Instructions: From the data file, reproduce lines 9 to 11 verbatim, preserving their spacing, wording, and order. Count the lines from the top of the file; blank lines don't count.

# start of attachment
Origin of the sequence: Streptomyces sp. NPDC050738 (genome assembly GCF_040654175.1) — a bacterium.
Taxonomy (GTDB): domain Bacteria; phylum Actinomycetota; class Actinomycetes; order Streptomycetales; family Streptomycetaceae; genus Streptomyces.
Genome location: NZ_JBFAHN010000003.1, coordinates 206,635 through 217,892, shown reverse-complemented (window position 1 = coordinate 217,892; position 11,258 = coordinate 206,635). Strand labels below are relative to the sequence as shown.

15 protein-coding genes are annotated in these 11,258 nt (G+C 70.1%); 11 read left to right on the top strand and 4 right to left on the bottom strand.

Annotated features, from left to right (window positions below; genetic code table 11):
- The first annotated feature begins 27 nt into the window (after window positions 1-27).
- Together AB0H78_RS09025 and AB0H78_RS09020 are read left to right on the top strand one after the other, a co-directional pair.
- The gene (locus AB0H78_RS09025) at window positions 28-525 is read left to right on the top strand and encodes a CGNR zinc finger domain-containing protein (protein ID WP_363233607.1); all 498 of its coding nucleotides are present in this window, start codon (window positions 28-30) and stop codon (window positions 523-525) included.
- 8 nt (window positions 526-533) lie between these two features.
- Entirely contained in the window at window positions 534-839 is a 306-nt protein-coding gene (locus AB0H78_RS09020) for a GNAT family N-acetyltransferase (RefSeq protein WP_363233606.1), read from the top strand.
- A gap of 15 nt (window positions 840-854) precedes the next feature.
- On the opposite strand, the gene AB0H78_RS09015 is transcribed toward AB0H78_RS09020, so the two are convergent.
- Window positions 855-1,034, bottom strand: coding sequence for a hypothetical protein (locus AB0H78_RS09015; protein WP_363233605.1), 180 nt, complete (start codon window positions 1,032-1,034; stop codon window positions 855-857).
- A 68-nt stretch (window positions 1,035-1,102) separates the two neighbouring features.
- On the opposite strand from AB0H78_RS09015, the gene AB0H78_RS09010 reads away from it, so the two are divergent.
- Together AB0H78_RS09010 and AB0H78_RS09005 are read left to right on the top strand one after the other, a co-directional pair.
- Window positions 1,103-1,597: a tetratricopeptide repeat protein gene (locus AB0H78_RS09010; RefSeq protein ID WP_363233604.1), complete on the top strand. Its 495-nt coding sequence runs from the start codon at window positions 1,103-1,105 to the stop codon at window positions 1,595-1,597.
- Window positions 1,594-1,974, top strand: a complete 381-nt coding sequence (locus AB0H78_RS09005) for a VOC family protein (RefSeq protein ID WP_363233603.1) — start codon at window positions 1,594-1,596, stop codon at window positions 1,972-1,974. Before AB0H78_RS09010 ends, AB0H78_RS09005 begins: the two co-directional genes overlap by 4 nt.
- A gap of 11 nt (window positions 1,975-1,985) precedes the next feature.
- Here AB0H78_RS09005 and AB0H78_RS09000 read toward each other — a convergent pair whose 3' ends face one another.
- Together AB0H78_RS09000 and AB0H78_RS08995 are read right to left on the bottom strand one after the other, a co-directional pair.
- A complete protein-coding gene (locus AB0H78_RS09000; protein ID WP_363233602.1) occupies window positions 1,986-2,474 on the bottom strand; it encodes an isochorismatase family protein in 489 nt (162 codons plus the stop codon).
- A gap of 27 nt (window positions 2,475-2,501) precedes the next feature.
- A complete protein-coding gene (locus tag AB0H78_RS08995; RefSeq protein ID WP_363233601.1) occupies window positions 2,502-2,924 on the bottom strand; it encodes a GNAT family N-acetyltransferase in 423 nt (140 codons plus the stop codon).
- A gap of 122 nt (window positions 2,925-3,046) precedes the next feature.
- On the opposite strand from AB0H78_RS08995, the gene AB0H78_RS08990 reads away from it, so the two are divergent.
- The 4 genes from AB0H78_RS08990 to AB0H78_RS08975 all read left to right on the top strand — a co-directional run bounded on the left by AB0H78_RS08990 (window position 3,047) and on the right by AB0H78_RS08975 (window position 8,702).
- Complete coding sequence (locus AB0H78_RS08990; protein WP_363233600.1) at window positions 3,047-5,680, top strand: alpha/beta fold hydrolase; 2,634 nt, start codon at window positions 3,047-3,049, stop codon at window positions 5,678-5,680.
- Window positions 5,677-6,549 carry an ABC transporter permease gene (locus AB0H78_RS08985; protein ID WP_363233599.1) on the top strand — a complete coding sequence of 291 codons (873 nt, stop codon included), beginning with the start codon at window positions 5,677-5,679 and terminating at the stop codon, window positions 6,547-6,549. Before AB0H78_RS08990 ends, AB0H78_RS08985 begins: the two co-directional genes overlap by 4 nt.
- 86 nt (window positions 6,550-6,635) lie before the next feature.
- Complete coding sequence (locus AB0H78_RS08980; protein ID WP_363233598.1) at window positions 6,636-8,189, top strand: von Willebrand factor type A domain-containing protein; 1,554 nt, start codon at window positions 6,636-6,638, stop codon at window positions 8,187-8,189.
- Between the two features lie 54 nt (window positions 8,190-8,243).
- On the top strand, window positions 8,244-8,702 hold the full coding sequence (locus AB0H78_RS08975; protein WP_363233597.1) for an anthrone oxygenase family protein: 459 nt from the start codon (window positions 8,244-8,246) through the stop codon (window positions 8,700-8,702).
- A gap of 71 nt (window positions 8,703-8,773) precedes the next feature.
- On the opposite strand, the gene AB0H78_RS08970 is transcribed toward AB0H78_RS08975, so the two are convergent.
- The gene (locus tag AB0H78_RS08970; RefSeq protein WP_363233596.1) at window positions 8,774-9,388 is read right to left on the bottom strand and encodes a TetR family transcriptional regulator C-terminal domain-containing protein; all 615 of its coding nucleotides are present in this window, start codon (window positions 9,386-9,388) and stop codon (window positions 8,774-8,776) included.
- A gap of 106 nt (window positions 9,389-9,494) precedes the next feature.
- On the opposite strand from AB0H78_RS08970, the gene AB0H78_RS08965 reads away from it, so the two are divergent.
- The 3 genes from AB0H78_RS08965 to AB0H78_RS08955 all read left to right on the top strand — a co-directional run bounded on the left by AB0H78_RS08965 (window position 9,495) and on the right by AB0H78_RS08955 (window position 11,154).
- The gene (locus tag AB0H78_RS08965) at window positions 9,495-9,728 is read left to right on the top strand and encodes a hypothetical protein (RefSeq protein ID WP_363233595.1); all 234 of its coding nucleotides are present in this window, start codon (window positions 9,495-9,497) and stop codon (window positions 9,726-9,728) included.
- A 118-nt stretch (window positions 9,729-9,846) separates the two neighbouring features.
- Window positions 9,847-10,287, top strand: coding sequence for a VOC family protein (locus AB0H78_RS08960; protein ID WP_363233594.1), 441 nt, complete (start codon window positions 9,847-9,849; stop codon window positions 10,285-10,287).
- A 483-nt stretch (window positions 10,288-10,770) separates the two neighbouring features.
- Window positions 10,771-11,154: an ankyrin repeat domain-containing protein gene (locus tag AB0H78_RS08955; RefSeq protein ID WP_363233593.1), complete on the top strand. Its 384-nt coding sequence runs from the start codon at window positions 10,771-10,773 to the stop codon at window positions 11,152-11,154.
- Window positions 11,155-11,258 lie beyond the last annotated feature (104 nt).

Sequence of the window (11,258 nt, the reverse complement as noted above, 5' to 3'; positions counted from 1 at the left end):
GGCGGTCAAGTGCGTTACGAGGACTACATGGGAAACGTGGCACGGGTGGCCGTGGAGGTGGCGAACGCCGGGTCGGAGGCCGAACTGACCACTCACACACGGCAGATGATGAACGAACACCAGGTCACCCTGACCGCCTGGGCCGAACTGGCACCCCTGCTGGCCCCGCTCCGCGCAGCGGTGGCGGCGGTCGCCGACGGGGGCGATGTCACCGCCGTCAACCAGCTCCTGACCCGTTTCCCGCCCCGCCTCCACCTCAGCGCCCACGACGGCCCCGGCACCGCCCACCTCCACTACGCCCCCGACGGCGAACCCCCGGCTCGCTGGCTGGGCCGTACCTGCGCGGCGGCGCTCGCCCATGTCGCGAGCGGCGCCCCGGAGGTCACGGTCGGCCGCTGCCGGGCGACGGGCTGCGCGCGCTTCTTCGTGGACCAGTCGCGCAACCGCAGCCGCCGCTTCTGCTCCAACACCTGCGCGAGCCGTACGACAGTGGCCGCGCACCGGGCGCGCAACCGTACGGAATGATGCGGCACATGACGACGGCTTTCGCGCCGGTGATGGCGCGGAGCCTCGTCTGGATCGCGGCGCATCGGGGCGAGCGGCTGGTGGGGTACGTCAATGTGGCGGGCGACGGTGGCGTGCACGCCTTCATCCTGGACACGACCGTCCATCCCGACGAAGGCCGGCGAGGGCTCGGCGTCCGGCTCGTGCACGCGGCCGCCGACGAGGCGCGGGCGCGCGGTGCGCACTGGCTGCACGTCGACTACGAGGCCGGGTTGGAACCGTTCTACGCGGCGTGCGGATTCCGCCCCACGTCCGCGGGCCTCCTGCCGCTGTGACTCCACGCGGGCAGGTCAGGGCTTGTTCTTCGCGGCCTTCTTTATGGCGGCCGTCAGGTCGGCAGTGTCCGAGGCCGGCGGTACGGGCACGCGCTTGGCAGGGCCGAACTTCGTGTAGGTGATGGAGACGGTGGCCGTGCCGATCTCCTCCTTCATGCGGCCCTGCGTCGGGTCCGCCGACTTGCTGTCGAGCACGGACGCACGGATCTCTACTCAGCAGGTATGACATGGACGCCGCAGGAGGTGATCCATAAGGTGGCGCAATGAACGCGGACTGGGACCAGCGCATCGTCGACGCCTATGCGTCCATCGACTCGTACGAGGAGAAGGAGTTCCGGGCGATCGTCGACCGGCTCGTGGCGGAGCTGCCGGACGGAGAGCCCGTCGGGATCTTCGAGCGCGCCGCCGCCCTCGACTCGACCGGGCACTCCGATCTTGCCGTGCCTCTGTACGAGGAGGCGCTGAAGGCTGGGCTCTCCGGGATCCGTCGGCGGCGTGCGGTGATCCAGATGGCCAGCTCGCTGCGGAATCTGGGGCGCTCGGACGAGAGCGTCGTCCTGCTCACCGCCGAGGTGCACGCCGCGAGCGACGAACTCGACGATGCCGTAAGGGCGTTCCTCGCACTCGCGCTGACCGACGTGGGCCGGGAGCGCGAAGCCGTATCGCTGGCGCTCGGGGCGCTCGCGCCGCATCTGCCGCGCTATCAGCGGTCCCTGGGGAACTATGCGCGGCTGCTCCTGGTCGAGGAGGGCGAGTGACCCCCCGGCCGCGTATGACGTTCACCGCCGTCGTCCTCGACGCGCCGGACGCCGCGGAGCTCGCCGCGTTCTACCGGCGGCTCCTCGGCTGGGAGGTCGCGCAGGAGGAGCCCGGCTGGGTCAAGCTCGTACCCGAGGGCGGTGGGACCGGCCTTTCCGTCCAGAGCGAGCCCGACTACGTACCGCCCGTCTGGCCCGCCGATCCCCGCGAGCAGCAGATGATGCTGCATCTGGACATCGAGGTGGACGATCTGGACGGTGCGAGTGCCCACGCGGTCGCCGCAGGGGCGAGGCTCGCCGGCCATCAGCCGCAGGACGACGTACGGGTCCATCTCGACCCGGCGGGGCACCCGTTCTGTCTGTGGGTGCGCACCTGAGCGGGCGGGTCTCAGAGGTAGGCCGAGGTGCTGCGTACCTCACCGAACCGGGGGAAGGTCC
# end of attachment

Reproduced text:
- 8 nt (window positions 526-533) lie between these two features.
- Entirely contained in the window at window positions 534-839 is a 306-nt protein-coding gene (locus AB0H78_RS09020) for a GNAT family N-acetyltransferase (RefSeq protein WP_363233606.1), read from the top strand.
- A gap of 15 nt (window positions 840-854) precedes the next feature.